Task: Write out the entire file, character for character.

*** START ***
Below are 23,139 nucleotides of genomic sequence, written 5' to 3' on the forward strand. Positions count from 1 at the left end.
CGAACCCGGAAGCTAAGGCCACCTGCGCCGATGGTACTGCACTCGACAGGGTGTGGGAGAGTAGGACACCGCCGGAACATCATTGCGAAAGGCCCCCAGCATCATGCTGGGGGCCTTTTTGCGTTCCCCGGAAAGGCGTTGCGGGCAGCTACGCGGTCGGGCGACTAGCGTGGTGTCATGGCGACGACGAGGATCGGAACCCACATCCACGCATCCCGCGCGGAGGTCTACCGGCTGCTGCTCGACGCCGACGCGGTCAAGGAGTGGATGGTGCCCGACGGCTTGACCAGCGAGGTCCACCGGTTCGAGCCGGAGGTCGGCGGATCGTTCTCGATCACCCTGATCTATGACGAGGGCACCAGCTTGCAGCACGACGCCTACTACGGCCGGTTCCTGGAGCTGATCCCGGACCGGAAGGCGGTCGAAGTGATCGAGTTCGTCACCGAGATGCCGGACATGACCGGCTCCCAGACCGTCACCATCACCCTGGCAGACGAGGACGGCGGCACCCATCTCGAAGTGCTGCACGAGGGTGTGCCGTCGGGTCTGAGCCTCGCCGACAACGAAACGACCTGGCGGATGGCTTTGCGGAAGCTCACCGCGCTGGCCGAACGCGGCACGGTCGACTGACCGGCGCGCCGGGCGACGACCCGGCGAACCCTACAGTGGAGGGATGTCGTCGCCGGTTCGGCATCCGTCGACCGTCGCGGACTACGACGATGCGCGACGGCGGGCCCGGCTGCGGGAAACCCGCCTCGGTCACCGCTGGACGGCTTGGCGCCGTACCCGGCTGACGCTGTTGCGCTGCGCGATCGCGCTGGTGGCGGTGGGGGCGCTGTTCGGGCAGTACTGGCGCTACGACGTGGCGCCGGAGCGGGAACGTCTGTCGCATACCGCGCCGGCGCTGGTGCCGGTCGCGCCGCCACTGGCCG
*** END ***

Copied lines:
Below are 23,139 nucleotides of genomic sequence, written 5' to 3' on the forward strand. Positions count from 1 at the left end.
CGAACCCGGAAGCTAAGGCCACCTGCGCCGATGGTACTGCACTCGACAGGGTGTGGGAGAGTAGGACACCGCCGGAACATCATTGCGAAAGGCCCCCAGCATCATGCTGGGGGCCTTTTTGCGTTCCCCGGAAAGGCGTTGCGGGCAGCTACGCGGTCGGGCGACTAGCGTGGTGTCATGGCGACGACGAGGATCGGAACCCACATCCACGCATCCCGCGCGGAGGTCTACCGGCTGCTGCTCGACGCCGACGCGGTCAAGGAGTGGATGGTGCCCGACGGCTTGACCAGCGAGGTCCACCGGTTCGAGCCGGAGGTCGGCGGATCGTTCTCGATCACCCTGATCTATGACGAGGGCACCAGCTTGCAGCACGACGCCTACTACGGCCGGTTCCTGGAGCTGATCCCGGACCGGAAGGCGGTCGAAGTGATCGAGTTCGTCACCGAGATGCCGGACATGACCGGCTCCCAGACCGTCACCATCACCCTGGCAGACGAGGACGGCGGCACCCATCTCGAAGTGCTGCACGAGGGTGTGCCGTCGGGTCTGAGCCTCGCCGACAACGAAACGACCTGGCGGATGGCTTTGCGGAAGCTCACCGCGCTGGCCGAACGCGGCACGGTCGACTGACCGGCGCGCCGGGCGACGACCCGGCGAACCCTACAGTGGAGGGATGTCGTCGCCGGTTCGGCATCCGTCGACCGTCGCGGACTACGACGATGCGCGACGGCGGGCCCGGCTGCGGGAAACCCGCCTCGGTCACCGCTGGACGGCTTGGCGCCGTACCCGGCTGACGCTGTTGCGCTGCGCGATCGCGCTGGTGGCGGTGGGGGCGCTGTTCGGGCAGTACTGGCGCTACGACGTGGCGCCGGAGCGGGAACGTCTGTCGCATACCGCGCCGGCGCTGGTGCCGGTCGCGCCGCCACTGGCCG